1987 ROVER SD1 Vanden PlasView vehicle description
1987 ROVER SD1 Vanden Plas
The new British Leyland/David Bache designed Rover SD1 (named after the company’s new Specialist Division) saw tradition jettisoned in favour of a new, more modern aesthetic. Imagine the purposeful lovechild of a Ferrari Daytona and Star Wars’ droid R2D2 and you can’t go far wrong.
Out went exterior chrome (well, most of it), while the cabin had little to no wood – both mainstays of the accountant and bank managers’ favourite the P6, and almost all of its predecessors. Powered initially in 1976 by the big Buick-sourced 3.5-litre V8, other engines would follow including a plethora of six-cylinder units (2.3- and 2.6-litre in flavours).
It landed the European Car of the Year title in 1977, although the spec combination proved somewhat mixed with standard power-assisted steering and a five-speed gearbox integrated with a somewhat antediluvian live rear axle and rear drum brakes; that said, MacPherson strut front suspension ensured sharp handling.
Build quality issues were standard for BL in period, although things would improve. A shift from Solihull to Cowley in 1981 preceded this, as well as a mid-life facelift. Four-cylinder power could now be had, as well as a diesel for those looking for efficiency gains and improved mpg.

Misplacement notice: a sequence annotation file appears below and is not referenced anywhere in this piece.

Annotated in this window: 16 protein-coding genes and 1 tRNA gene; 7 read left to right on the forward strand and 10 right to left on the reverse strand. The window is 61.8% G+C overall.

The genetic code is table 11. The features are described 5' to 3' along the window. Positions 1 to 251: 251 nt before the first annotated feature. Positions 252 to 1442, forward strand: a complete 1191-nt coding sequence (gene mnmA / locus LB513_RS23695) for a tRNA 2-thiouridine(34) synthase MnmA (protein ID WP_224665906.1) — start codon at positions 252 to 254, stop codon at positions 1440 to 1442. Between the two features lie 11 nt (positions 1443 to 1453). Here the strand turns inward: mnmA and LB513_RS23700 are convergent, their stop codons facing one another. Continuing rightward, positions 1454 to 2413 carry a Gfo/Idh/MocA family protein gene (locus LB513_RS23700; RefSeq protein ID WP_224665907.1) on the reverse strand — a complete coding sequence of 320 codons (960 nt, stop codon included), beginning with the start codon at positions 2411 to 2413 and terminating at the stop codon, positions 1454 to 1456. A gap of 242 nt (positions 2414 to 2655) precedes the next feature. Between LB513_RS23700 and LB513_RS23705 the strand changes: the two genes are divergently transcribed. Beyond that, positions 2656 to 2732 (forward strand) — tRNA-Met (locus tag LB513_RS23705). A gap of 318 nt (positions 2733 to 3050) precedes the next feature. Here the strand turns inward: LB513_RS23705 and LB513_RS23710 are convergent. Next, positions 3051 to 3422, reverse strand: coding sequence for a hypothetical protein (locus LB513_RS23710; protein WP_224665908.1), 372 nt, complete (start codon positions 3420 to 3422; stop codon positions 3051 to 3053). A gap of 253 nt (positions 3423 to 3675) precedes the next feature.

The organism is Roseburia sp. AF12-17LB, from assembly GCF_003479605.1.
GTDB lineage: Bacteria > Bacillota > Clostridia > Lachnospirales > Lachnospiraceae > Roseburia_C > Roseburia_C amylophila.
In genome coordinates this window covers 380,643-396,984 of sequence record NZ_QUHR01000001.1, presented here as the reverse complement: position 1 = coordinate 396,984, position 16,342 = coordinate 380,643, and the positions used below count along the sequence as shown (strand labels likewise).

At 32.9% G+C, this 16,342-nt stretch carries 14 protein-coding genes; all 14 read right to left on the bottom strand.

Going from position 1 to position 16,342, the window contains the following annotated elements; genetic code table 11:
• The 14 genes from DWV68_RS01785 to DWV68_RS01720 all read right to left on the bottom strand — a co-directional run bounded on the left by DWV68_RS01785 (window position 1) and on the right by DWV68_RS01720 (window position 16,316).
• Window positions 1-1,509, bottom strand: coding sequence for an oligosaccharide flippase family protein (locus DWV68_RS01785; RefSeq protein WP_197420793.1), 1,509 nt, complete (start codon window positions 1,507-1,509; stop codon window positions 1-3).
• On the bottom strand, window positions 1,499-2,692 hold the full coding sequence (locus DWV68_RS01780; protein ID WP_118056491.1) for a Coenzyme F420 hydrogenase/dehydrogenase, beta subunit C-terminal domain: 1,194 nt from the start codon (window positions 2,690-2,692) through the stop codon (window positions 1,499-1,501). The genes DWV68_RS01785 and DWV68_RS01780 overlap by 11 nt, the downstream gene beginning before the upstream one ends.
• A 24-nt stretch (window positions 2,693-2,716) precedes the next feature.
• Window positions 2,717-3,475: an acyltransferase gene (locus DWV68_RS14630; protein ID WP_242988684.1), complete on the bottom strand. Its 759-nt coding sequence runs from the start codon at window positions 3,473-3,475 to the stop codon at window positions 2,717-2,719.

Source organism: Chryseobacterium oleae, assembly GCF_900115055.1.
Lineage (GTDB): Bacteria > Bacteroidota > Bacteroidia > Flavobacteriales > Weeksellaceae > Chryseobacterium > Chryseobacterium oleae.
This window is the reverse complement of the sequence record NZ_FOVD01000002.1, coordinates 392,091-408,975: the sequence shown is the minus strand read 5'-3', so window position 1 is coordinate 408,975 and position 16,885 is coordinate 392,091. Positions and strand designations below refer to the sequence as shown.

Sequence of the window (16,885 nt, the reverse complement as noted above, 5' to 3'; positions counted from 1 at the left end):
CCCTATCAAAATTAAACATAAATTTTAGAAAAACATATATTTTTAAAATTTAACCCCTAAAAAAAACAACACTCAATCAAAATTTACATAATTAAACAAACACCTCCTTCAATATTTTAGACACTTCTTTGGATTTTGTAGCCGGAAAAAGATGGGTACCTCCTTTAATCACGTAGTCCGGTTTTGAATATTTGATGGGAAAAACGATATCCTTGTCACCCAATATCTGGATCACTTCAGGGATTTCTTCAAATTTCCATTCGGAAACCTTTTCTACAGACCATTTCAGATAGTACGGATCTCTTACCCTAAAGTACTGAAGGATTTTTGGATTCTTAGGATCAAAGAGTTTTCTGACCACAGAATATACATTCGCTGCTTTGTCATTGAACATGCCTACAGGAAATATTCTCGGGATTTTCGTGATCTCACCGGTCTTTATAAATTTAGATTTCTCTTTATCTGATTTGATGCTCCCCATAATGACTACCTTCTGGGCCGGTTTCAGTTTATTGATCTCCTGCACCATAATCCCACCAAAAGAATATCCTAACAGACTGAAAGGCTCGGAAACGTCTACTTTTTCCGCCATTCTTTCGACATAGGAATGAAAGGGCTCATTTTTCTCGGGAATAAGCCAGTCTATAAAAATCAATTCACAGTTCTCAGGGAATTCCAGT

The 1982 Vitesse offered 190bhp via fuel injection, rather than the standard 155bhp, as well as lowered suspension, 15” alloy wheels and more aggressive looks. Police forces up and down the country loved ‘em, so they were familiar sights particularly on Her Maj’s motorways and on thus themed television dramas.
The failing British industrial behemoth raced and even rallied the model with some success, so images of the big beast mixing it in the British Touring Car Championships and the like were firmly lodged in the minds of a generation of fans.
The SE spec added leather, alloys and a trip computer, while the ’84 Vanden Plas came with even more kit. BL produced 113,966 V8 engined cars but survival rates are low, so they’re a fairly rare sight on today’s roads.
Let us introduce you to an example that has been in stasis for quite a considerable time, ensuring that it’s survived in remarkably original condition.